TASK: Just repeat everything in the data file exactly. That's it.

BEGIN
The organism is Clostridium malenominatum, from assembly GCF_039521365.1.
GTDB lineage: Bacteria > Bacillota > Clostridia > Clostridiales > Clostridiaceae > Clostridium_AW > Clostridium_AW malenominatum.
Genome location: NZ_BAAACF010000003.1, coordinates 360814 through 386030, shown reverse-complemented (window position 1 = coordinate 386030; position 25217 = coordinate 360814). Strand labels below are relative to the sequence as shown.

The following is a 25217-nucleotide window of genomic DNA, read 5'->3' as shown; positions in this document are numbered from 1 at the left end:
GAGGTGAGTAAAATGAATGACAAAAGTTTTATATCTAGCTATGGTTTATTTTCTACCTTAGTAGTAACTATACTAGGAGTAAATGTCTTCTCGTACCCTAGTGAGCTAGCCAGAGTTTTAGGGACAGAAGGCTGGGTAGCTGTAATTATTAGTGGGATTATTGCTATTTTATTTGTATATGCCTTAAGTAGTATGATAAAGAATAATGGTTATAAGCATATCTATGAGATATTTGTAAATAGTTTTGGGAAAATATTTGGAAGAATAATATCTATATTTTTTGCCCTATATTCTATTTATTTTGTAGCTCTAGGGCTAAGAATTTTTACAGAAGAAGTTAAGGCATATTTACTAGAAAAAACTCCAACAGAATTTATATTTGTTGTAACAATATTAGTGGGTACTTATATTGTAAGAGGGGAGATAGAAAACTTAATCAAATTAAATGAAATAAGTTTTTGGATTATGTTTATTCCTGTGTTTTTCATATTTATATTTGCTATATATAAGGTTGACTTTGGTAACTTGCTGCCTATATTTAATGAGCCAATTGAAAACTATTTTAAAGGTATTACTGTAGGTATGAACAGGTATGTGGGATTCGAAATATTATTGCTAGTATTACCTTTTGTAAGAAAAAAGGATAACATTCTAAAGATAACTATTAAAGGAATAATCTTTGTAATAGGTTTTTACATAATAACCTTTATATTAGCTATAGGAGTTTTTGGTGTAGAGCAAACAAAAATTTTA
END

The organism is Clostridium malenominatum, from assembly GCF_039521365.1.
GTDB lineage: Bacteria > Bacillota > Clostridia > Clostridiales > Clostridiaceae > Clostridium_AW > Clostridium_AW malenominatum.
Genome location: NZ_BAAACF010000003.1, coordinates 360814 through 386030, shown reverse-complemented (window position 1 = coordinate 386030; position 25217 = coordinate 360814). Strand labels below are relative to the sequence as shown.

The following is a 25217-nucleotide window of genomic DNA, read 5'->3' as shown; positions in this document are numbered from 1 at the left end:
GAGGTGAGTAAAATGAATGACAAAAGTTTTATATCTAGCTATGGTTTATTTTCTACCTTAGTAGTAACTATACTAGGAGTAAATGTCTTCTCGTACCCTAGTGAGCTAGCCAGAGTTTTAGGGACAGAAGGCTGGGTAGCTGTAATTATTAGTGGGATTATTGCTATTTTATTTGTATATGCCTTAAGTAGTATGATAAAGAATAATGGTTATAAGCATATCTATGAGATATTTGTAAATAGTTTTGGGAAAATATTTGGAAGAATAATATCTATATTTTTTGCCCTATATTCTATTTATTTTGTAGCTCTAGGGCTAAGAATTTTTACAGAAGAAGTTAAGGCATATTTACTAGAAAAAACTCCAACAGAATTTATATTTGTTGTAACAATATTAGTGGGTACTTATATTGTAAGAGGGGAGATAGAAAACTTAATCAAATTAAATGAAATAAGTTTTTGGATTATGTTTATTCCTGTGTTTTTCATATTTATATTTGCTATATATAAGGTTGACTTTGGTAACTTGCTGCCTATATTTAATGAGCCAATTGAAAACTATTTTAAAGGTATTACTGTAGGTATGAACAGGTATGTGGGATTCGAAATATTATTGCTAGTATTACCTTTTGTAAGAAAAAAGGATAACATTCTAAAGATAACTATTAAAGGAATAATCTTTGTAATAGGTTTTTACATAATAACCTTTATATTAGCTATAGGAGTTTTTGGTGTAGAGCAAACAAAAATTTTA